IN A SMOOTHLY understated corner office on the 30th floor of the Mutual Life building on Wilshire Boulevard, Paige Rense, editor-in-chief of Architectural Digest for 16 years--and godmother of Interior Obsession--surveys the possibilities. Each year Rense selects a choice few hundred homes from among the 4,000 submissions that pour into A.D.'s offices; once every two weeks, the quietly efficient staff lays out the latest photographs and drawings and architectural renderings, and Rense works her way down the line--no, no, yes, no--as the staff just as efficiently removes the rejects from her sight. Meanwhile, there are the phone calls, streaming in daily from a far-flung intelligence network of designers and decorators, socialites and hangers-on, photographers and writers, all offering tips and suggestions and news of who's done what house, which is just not to be missed. Eventually, the editor-in-chief makes a personal tour of inspection, looking for that "something of special interest . . . for our readers."
She has trained herself to be ruthless in her judgments. "You know, no matter how long you look at a room, it isn't going to change," she says, all practicality. "Except for the fact that it would be rude, I can be in and out in five minutes; I usually take 15. The trick is never to sit down."
A diminutive 5-foot, 2-inches tall, her blue eyes shielded by lavender-tinted glasses, the 54-year-old Rense does not immediately reveal the tenacious competitiveness that she has channeled into her magazine, making Architectural Digest (stacked on that just-right coffee table) virtually synonymous with tastefully conspicuous consumption. Once the upstart in its field, it's now a showplace for the design establishment--A.D. treats interior designers as stars.
In the trade, they refer to her as the Queen, or, even more grandly, the Empress, or Madame, with just the cattiest edge of malice in their voices. But to hear her tell it, she's just a working girl made good, a no-nonsense reporter who brought a touch of journalistic common sense into the fantasy land of million-dollar decorating schemes.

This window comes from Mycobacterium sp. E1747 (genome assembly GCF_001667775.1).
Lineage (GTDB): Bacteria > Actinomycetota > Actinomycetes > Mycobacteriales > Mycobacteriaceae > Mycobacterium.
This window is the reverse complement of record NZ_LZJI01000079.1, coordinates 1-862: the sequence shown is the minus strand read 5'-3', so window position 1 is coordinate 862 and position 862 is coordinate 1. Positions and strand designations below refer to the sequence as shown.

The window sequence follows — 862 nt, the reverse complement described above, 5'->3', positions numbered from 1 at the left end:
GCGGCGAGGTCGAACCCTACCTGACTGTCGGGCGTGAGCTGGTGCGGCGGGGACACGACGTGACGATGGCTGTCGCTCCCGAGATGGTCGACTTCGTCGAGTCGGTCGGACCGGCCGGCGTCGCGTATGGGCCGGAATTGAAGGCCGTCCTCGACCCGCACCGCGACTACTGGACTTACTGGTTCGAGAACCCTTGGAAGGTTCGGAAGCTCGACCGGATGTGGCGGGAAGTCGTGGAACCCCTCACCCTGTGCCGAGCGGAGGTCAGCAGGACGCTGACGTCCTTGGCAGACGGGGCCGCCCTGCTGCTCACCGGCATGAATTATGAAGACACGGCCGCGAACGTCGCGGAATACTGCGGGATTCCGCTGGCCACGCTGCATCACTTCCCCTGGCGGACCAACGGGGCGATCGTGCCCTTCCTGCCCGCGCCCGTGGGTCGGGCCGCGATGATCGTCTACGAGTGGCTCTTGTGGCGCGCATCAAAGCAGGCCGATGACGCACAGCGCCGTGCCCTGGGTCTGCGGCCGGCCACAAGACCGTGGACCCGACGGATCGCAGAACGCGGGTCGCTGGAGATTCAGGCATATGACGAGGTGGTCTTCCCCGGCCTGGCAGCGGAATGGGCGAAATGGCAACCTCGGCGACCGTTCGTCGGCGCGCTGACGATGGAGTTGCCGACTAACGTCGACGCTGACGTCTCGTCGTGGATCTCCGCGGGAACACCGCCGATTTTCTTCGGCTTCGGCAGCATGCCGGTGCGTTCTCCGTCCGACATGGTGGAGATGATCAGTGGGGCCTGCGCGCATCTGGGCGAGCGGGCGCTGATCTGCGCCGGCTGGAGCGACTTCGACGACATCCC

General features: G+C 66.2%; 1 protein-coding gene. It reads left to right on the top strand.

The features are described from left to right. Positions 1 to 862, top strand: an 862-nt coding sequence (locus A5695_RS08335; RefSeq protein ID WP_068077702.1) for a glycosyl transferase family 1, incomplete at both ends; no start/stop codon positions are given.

When she first met with A.D.'s owner Bud Knapp, back in 1970, to interview for a job as associate editor, there was certainly little in her resume to hint at her future success. Born in Des Moines, she had moved at the age of 12 with her adoptive parents to Los Angeles, attended Hollywood High and then Cal State L.A., where she graduated with a degree in English. A patchwork of jobs followed, from typist to publicity director at Cole of California. When Knapp asked her what she thought of the magazine, the applicant launched into a detailed critique. "She really began the interview by telling me what was wrong with the magazine," recalls Knapp, who hired her anyway. Two years later, on the death of A.D.'s editor Bradley Little, Knapp pondered whether or not to bring in someone established, but instead promoted Rense to the top spot.
Rense can still enumerate her impressions of the magazine she inherited. "The magazine," she remembers, "had beautiful paper, and it was the right size, but there wasn't much color in it at the time and it was published quarterly. It was mostly local. There were lots of mirrors with gold veins in it. And when it did show something of real interest, it was always the fourth time that house had been shown." Although a relative neophyte to the subtleties of interior design, she decided to use that to her advantage. "There wasn't any budget, and I didn't know what I was doing," she concedes. "But when I saw a beautiful house, I was fascinated with the question of how it all happened. It seemed to me that people would be fascinated with decorators, and the relationship between the designer and the client."
She first romanced West Coast designers tired of being ignored by the New York-based magazines. Then she went to work on New York. "It was sort of a military strategy," she explains. "I knew if I could get one major (New York) designer, the others would come along." Finally, in the late Angelo Donghia, who's best known for his overstuffed styles, she found a responsive audience. "We were friends the moment we met. I knew he trusted me, and he had every reason to trust me." In November, 1973, Donghia, spurning requests from several other magazines, decided to show his Manhattan townhouse in Architectural Digest. Rense and A.D. had made it to the majors.